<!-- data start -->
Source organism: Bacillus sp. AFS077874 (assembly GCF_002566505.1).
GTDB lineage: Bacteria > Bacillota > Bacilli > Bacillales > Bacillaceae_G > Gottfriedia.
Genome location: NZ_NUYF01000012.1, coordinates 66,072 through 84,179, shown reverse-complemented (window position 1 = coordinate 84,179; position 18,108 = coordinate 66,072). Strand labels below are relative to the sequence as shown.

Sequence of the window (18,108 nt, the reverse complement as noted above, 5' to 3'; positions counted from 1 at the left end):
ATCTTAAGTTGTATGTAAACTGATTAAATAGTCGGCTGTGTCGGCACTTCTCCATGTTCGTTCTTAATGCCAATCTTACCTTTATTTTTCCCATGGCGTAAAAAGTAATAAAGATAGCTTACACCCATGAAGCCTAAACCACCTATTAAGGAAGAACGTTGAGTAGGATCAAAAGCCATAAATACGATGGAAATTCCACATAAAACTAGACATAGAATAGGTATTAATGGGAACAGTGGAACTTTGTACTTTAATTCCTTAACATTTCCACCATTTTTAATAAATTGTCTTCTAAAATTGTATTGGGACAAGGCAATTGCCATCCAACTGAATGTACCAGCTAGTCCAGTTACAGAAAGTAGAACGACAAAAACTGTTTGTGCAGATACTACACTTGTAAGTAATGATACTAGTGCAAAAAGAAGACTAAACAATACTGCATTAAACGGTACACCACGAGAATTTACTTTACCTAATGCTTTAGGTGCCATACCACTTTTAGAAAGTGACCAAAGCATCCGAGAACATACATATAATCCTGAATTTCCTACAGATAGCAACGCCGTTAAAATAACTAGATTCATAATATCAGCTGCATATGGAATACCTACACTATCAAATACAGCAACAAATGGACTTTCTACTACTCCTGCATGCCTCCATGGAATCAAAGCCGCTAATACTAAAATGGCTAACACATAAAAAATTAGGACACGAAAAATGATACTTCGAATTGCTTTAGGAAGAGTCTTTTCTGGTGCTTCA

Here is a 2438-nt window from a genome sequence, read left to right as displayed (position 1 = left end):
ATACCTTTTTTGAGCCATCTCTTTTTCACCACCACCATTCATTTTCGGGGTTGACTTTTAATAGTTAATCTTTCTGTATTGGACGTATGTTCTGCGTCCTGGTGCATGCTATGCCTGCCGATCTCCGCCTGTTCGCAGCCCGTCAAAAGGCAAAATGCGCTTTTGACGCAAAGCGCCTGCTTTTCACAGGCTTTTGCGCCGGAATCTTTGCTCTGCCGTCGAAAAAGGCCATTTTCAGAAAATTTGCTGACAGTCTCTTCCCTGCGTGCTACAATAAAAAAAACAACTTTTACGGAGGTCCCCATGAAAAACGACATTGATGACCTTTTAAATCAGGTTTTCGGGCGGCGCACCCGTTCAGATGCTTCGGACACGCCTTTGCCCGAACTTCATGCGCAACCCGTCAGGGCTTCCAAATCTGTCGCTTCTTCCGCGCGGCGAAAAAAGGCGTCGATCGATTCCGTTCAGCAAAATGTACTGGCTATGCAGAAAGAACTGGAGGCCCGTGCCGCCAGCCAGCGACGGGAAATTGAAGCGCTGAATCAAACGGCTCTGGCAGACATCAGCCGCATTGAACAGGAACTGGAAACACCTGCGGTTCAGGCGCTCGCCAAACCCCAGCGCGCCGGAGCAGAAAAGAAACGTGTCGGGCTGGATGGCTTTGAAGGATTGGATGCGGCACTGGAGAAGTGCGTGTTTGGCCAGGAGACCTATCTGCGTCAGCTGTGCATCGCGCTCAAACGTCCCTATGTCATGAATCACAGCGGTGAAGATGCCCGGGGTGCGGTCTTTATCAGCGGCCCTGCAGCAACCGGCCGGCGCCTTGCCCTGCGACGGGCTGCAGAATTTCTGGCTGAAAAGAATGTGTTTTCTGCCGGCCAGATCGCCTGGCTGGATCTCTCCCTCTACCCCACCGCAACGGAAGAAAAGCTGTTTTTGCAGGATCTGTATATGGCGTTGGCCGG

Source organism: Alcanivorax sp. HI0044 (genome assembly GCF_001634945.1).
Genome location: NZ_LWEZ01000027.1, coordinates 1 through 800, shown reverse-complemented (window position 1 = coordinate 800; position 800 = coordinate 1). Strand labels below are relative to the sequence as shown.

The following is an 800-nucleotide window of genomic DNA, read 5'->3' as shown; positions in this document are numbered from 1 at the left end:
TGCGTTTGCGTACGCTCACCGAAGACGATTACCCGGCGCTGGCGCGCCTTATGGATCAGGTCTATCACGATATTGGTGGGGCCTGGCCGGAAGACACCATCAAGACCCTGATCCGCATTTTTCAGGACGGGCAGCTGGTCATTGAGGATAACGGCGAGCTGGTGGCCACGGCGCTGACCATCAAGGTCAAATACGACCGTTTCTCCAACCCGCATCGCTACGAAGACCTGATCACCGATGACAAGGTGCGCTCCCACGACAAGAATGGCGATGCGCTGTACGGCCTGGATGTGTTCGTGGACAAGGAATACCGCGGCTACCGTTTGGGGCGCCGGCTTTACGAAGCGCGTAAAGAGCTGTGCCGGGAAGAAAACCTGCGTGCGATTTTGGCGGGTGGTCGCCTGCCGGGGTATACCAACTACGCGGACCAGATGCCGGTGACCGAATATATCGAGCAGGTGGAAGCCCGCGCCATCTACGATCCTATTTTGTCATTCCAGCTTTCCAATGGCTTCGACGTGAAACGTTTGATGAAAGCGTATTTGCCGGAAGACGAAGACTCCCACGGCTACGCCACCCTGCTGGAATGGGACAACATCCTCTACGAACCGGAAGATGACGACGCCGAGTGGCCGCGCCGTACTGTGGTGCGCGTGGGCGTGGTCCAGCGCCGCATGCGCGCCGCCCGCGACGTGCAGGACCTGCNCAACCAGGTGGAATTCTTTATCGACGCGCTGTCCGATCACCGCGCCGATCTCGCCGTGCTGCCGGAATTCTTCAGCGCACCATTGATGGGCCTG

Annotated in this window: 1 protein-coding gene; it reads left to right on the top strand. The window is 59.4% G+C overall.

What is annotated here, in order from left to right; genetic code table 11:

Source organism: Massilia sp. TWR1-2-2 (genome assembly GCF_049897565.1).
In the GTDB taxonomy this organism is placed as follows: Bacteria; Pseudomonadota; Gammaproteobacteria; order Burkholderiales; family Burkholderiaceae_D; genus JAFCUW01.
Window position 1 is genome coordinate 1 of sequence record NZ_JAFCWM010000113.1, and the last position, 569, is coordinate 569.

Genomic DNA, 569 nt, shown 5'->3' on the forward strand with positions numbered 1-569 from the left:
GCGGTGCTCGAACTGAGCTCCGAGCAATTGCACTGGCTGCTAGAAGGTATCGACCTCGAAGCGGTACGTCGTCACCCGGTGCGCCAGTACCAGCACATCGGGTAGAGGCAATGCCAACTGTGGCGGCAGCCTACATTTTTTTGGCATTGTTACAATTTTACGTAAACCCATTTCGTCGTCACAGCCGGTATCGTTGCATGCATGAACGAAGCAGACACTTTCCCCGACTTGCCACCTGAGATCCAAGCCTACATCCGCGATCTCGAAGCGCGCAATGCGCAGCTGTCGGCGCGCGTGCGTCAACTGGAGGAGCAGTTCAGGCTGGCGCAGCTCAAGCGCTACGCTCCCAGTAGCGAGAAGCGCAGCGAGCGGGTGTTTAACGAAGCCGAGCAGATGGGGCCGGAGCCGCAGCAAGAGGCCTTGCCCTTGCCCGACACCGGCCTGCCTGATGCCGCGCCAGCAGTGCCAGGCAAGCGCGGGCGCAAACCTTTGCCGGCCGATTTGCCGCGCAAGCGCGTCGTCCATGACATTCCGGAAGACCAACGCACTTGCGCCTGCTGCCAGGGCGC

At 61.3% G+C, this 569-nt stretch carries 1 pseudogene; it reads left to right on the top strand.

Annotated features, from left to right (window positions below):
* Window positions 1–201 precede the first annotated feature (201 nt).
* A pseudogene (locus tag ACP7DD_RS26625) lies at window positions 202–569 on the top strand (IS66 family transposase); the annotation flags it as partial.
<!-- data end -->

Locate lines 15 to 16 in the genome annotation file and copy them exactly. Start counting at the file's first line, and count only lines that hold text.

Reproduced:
In the GTDB taxonomy this organism is placed as follows: Bacteria; Pseudomonadota; Gammaproteobacteria; order Burkholderiales; family Burkholderiaceae_D; genus JAFCUW01.
Window position 1 is genome coordinate 1 of sequence record NZ_JAFCWM010000113.1, and the last position, 569, is coordinate 569.